If you looks at this , it's kind of trivial. Once you find the inner limit, it'll be just a number or there won't be a limit. The outer limit is meaningless in this case.
However, there is the following
For this you need uniform convergence.
Is there a theorem on the composition of limits? What I mean is, is there some equation relating the limits of two functions with the limit of the composition of a function? And what about 'nested' limits? I know the following theorems about limits:
and
and
IF then
But what about something that would give a simplification of the following limits:
(Assuming that we know and , and assuming these limits exist)
Is there anything we can say about the limit of the composition of these functions? And what about nested limits? Is there anything we can say about an expression like:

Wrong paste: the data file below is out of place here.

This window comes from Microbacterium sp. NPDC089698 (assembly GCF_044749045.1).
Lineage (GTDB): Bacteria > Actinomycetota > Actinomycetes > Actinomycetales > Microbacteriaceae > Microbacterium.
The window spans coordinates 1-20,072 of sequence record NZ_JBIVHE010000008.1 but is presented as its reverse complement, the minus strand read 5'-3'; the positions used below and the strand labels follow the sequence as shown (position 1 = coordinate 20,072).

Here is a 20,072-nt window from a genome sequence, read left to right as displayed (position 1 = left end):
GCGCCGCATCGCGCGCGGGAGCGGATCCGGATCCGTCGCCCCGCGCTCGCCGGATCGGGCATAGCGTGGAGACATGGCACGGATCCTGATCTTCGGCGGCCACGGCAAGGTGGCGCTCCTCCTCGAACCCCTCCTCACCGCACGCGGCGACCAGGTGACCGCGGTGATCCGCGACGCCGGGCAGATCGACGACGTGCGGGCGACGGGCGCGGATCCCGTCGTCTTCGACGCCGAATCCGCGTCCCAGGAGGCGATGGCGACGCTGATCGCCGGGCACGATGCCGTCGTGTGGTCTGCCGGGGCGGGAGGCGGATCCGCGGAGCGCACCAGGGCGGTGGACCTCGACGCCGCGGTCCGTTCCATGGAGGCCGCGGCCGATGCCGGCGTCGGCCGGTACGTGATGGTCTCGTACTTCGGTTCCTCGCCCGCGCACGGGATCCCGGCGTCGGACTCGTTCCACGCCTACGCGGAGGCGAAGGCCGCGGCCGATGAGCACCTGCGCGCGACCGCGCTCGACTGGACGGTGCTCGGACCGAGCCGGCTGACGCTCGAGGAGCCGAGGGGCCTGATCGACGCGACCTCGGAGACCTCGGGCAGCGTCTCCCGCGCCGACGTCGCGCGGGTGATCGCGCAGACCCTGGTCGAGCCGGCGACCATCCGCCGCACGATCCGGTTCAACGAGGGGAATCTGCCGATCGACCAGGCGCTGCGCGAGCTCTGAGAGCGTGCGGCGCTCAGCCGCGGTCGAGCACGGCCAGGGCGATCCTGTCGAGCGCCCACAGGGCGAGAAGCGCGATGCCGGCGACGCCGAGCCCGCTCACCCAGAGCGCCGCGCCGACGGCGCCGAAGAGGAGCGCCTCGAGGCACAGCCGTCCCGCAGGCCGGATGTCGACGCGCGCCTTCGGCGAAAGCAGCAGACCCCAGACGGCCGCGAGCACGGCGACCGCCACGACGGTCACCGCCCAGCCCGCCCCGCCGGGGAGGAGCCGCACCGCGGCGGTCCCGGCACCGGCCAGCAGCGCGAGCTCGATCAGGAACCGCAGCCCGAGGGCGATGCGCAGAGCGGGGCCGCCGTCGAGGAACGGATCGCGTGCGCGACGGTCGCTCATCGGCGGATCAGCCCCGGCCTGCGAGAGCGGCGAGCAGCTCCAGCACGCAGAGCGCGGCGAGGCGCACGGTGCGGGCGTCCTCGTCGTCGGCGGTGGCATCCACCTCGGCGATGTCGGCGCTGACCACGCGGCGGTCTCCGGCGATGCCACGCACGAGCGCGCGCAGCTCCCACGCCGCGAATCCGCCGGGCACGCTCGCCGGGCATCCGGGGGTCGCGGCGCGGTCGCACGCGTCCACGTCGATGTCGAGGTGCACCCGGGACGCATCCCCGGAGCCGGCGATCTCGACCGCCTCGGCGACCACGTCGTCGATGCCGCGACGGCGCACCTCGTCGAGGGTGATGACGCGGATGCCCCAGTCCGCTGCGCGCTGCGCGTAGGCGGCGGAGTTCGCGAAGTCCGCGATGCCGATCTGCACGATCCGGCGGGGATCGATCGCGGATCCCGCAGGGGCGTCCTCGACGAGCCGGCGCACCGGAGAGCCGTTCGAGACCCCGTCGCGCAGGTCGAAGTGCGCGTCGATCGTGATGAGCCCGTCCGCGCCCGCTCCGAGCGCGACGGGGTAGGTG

? Is there any "rule" about nested limits that can be used to help in the manipulation of such an expression?
Thanks in advance
Be very careful with these "rules". They pretty much only apply when the limits on the right hand side exist and are finite. If you forget about that, you will get the wrong answers to questions later on.
Well, If f is continuous at , then , and similarly for the other thing.But what about something that would give a simplification of the following limits:
(Assuming that we know and , and assuming these limits exist)
See what Vlasev said (and if you haven't heard of uniform convergence, don't worry about it).Is there anything we can say about the limit of the composition of these functions? And what about nested limits? Is there anything we can say about an expression like:
? Is there any "rule" about nested limits that can be used to help in the manipulation of such an expression?
No problem.Thanks in advance